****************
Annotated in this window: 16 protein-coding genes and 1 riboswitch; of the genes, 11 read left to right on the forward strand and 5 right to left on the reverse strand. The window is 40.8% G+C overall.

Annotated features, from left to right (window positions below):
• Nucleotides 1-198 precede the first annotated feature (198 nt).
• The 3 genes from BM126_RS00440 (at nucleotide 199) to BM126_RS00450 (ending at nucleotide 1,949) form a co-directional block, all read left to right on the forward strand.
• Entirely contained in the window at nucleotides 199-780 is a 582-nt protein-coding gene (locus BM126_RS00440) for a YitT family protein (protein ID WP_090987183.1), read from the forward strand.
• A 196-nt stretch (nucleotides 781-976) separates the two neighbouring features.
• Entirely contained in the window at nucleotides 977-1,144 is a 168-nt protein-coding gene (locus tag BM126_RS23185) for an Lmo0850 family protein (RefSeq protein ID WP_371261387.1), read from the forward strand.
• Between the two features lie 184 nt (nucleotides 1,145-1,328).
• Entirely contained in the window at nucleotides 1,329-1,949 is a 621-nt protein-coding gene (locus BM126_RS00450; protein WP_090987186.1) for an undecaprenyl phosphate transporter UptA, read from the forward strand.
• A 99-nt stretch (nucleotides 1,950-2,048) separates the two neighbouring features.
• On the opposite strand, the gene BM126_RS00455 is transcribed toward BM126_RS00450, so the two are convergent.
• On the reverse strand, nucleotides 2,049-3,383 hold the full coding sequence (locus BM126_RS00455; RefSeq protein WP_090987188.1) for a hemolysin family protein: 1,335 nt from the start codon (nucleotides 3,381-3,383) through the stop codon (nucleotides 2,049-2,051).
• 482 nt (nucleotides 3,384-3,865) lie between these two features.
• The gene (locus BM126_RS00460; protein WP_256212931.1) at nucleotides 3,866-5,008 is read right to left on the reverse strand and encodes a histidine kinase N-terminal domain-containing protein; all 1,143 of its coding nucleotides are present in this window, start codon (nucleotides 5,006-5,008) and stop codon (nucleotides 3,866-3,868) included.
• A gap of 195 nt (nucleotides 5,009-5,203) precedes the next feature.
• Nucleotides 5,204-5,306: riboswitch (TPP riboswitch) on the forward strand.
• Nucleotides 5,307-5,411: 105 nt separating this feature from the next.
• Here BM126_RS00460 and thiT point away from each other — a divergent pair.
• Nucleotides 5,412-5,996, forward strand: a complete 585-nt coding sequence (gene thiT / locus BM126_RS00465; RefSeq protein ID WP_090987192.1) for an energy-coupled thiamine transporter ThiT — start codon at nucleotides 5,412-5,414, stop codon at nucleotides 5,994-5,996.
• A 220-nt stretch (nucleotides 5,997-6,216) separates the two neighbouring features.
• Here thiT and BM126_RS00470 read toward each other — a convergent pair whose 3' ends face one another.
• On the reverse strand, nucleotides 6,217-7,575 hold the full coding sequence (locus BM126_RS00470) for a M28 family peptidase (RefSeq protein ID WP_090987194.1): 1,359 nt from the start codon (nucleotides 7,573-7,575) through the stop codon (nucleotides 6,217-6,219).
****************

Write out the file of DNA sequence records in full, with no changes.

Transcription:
Annotated in this window: 16 protein-coding genes and 1 riboswitch; of the genes, 11 read left to right on the forward strand and 5 right to left on the reverse strand. The window is 40.8% G+C overall.

Annotated features, from left to right (window positions below):
• Nucleotides 1-198 precede the first annotated feature (198 nt).
• The 3 genes from BM126_RS00440 (at nucleotide 199) to BM126_RS00450 (ending at nucleotide 1,949) form a co-directional block, all read left to right on the forward strand.
• Entirely contained in the window at nucleotides 199-780 is a 582-nt protein-coding gene (locus BM126_RS00440) for a YitT family protein (protein ID WP_090987183.1), read from the forward strand.
• A 196-nt stretch (nucleotides 781-976) separates the two neighbouring features.
• Entirely contained in the window at nucleotides 977-1,144 is a 168-nt protein-coding gene (locus tag BM126_RS23185) for an Lmo0850 family protein (RefSeq protein ID WP_371261387.1), read from the forward strand.
• Between the two features lie 184 nt (nucleotides 1,145-1,328).
• Entirely contained in the window at nucleotides 1,329-1,949 is a 621-nt protein-coding gene (locus BM126_RS00450; protein WP_090987186.1) for an undecaprenyl phosphate transporter UptA, read from the forward strand.
• A 99-nt stretch (nucleotides 1,950-2,048) separates the two neighbouring features.
• On the opposite strand, the gene BM126_RS00455 is transcribed toward BM126_RS00450, so the two are convergent.
• On the reverse strand, nucleotides 2,049-3,383 hold the full coding sequence (locus BM126_RS00455; RefSeq protein WP_090987188.1) for a hemolysin family protein: 1,335 nt from the start codon (nucleotides 3,381-3,383) through the stop codon (nucleotides 2,049-2,051).
• 482 nt (nucleotides 3,384-3,865) lie between these two features.
• The gene (locus BM126_RS00460; protein WP_256212931.1) at nucleotides 3,866-5,008 is read right to left on the reverse strand and encodes a histidine kinase N-terminal domain-containing protein; all 1,143 of its coding nucleotides are present in this window, start codon (nucleotides 5,006-5,008) and stop codon (nucleotides 3,866-3,868) included.
• A gap of 195 nt (nucleotides 5,009-5,203) precedes the next feature.
• Nucleotides 5,204-5,306: riboswitch (TPP riboswitch) on the forward strand.
• Nucleotides 5,307-5,411: 105 nt separating this feature from the next.
• Here BM126_RS00460 and thiT point away from each other — a divergent pair.
• Nucleotides 5,412-5,996, forward strand: a complete 585-nt coding sequence (gene thiT / locus BM126_RS00465; RefSeq protein ID WP_090987192.1) for an energy-coupled thiamine transporter ThiT — start codon at nucleotides 5,412-5,414, stop codon at nucleotides 5,994-5,996.
• A 220-nt stretch (nucleotides 5,997-6,216) separates the two neighbouring features.
• Here thiT and BM126_RS00470 read toward each other — a convergent pair whose 3' ends face one another.
• On the reverse strand, nucleotides 6,217-7,575 hold the full coding sequence (locus BM126_RS00470) for a M28 family peptidase (RefSeq protein ID WP_090987194.1): 1,359 nt from the start codon (nucleotides 7,573-7,575) through the stop codon (nucleotides 6,217-6,219).